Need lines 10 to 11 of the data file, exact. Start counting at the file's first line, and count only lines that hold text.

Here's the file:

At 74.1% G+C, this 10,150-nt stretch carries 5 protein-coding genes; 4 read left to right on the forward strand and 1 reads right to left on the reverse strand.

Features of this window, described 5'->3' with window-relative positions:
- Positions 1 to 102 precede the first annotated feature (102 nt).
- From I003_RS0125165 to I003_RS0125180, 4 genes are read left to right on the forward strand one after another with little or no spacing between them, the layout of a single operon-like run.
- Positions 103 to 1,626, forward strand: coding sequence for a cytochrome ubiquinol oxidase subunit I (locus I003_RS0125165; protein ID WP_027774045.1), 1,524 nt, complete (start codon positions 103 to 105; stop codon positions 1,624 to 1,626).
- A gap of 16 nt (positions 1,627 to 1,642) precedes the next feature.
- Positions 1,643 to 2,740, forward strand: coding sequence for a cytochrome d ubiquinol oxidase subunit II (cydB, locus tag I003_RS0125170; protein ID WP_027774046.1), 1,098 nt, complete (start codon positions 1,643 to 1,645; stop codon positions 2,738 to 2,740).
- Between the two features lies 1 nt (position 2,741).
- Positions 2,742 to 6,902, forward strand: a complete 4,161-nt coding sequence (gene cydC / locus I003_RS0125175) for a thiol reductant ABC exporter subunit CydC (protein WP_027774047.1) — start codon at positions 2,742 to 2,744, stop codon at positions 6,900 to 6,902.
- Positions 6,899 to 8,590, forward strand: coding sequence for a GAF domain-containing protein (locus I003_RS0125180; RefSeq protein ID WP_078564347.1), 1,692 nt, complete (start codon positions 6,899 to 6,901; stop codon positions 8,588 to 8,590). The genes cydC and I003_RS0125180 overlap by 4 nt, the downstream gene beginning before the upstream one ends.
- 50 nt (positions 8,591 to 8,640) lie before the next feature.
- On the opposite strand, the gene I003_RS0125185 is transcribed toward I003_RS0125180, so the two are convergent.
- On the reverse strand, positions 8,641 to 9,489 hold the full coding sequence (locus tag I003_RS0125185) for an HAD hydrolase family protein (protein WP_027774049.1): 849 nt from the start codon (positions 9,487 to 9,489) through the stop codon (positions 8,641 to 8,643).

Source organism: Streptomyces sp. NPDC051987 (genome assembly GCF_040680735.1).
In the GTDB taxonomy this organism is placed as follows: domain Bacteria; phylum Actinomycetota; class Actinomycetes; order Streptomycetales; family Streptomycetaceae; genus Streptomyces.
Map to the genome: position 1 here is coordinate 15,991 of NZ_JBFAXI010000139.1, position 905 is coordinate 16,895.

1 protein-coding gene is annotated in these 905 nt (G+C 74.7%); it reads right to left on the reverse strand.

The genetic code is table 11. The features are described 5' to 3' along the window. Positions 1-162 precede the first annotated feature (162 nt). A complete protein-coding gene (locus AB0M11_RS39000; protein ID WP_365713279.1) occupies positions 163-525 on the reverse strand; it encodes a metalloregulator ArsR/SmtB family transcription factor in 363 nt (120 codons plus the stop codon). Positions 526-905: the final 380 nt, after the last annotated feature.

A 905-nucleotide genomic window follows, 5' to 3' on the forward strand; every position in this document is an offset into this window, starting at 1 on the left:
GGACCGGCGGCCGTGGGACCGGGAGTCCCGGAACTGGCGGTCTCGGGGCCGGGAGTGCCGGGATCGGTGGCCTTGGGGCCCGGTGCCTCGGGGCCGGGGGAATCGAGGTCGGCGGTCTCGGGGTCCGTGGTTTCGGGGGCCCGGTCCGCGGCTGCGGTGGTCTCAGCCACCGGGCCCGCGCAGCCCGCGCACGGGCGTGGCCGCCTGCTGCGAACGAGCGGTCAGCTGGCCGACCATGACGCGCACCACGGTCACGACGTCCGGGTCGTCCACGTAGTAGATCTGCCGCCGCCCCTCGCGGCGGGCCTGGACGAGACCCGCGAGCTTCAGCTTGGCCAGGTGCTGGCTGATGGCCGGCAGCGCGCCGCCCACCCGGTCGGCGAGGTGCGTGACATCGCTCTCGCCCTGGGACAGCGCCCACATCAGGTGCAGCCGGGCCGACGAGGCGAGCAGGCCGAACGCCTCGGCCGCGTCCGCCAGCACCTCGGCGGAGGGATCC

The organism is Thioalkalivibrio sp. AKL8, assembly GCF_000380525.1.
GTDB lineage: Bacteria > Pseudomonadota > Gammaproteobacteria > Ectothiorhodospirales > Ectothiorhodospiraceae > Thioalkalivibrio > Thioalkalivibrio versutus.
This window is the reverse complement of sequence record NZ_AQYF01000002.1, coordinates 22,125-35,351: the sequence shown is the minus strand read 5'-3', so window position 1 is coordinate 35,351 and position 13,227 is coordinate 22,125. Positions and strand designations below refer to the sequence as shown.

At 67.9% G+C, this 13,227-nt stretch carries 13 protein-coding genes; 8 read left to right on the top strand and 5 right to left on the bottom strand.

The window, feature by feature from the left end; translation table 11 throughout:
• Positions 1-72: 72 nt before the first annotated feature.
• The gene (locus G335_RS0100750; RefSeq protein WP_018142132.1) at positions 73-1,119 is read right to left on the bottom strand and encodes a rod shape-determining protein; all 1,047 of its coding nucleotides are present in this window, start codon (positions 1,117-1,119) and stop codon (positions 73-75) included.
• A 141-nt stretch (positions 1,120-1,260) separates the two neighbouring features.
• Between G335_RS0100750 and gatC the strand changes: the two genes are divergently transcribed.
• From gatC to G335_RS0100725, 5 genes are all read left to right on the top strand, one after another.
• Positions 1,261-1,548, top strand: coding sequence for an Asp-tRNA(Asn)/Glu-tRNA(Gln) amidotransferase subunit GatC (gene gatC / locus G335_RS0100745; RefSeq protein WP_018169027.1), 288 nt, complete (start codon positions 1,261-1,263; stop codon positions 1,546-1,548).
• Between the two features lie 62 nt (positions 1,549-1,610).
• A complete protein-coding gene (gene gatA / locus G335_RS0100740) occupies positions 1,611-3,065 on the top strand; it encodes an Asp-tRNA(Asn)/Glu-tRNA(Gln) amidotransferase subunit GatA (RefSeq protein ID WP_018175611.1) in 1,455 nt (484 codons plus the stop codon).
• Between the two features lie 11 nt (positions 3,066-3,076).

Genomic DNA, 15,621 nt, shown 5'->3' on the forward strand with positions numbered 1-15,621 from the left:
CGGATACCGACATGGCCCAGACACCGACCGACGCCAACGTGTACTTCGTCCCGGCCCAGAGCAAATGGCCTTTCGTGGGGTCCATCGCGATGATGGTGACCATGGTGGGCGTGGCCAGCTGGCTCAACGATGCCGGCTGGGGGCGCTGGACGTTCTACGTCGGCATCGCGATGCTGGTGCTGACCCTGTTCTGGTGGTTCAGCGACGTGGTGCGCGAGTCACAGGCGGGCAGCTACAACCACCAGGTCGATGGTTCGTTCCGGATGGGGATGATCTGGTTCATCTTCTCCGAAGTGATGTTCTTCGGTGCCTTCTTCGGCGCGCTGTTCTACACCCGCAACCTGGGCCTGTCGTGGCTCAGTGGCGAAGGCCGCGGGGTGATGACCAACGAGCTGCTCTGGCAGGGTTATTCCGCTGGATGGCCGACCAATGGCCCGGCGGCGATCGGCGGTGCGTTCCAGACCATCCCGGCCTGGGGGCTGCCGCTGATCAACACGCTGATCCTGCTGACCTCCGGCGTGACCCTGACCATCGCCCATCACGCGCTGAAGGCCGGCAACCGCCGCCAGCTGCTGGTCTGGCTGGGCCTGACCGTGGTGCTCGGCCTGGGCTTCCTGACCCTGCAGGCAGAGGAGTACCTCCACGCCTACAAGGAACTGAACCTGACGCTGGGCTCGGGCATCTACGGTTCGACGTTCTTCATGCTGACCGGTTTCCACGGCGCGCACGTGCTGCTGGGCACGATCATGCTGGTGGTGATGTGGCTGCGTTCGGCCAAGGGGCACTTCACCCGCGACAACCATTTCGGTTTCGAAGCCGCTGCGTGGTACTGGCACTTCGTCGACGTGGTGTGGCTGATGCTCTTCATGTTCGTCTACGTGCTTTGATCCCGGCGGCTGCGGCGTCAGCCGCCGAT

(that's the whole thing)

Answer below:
- Positions 6,899 to 8,590, forward strand: coding sequence for a GAF domain-containing protein (locus I003_RS0125180; RefSeq protein ID WP_078564347.1), 1,692 nt, complete (start codon positions 6,899 to 6,901; stop codon positions 8,588 to 8,590). The genes cydC and I003_RS0125180 overlap by 4 nt, the downstream gene beginning before the upstream one ends.
- 50 nt (positions 8,591 to 8,640) lie before the next feature.